While learning networking concepts I learn a network hardware port can be switch port to carry MAC headers or Routed port to carry L3 info.

However, Cisco MLS concepts as I understand a switch port can carry both MAC and Layer 3

Can someone explain this?

Thanks in advance

  • Since layer-3 packets are encapsulated inside layer-2 frames, any port carrying layer-2, by definition, also carries layer-3.
    – Ron Maupin
    Feb 23 '16 at 23:06
  • @RonMaupin thanks for your response..is there a Cisco config as example to understand?
    – discovery
    Feb 23 '16 at 23:08
  • Did any answer help you? if so, you should accept the answer so that the question doesn't keep popping up forever, looking for an answer. Alternatively, you could provide and accept your own answer.
    – Ron Maupin
    Aug 7 '17 at 19:57

Even with Cisco MLS, each port is defined as a layer-2 switch port (with the switchport command) or a layer-3 router port (with the no switchport command). You can have virtual ports call SVIs for the VLANs of which the layer-2 switch ports are members.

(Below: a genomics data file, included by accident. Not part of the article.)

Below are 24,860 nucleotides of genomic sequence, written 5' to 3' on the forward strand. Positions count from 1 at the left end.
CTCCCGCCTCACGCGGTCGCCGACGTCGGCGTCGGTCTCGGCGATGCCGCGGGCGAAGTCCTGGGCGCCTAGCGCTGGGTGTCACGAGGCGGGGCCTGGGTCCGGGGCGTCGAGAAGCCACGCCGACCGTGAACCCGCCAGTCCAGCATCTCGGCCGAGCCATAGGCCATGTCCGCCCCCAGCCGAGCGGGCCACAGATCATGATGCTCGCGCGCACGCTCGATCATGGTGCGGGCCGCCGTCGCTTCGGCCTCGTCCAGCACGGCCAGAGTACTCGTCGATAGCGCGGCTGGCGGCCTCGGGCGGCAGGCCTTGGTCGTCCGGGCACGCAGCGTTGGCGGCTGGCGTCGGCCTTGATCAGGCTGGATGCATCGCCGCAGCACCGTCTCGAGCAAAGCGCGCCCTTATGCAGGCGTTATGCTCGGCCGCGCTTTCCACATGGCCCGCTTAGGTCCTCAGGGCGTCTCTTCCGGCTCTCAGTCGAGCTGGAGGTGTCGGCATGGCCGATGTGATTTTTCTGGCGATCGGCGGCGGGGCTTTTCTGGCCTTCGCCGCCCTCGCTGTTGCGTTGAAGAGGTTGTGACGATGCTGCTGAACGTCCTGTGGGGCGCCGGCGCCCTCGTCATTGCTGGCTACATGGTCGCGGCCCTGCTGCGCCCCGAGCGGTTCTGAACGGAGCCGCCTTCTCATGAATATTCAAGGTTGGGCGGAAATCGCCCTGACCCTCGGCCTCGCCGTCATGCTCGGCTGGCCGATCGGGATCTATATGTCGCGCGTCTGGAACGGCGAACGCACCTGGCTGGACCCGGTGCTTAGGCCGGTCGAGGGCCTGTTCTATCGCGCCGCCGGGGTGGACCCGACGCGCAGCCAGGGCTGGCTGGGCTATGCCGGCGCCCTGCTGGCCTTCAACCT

In essence, a layer-3 switch is a layer-2 switch with built-in layer-3 routing. Remember that it is still a layer-2 switch, and the routing features may fall short of what you get with a dedicated router. You will also find hardware not normally associated with LAN switching (e.g., WAN ports) unavailable for most layer-3 switches.

Cisco has moved routing features in hardware (ASICs) to ease the processor and memory requirements normally associated with routing. A simple search of the Internet for cisco mls turns up a lot of hits, including Multilayer Switching Overview:

MLS provides high-performance Layer 3 switching for Cisco routers and switches. MLS switches IP data packets between subnets using advanced application-specific integrated circuit (ASIC) switching hardware. Standard routing protocols, such as Open Shortest Path First (OSPF), Enhanced Interior Gateway Routing Protocol (Enhanced IGRP), Routing Information Protocol (RIP), and Intermediate System-to-Intermediate System (IS-IS), are used for route determination.

You will also find hits with links to Cisco documentation on how to configure MLS, including examples.

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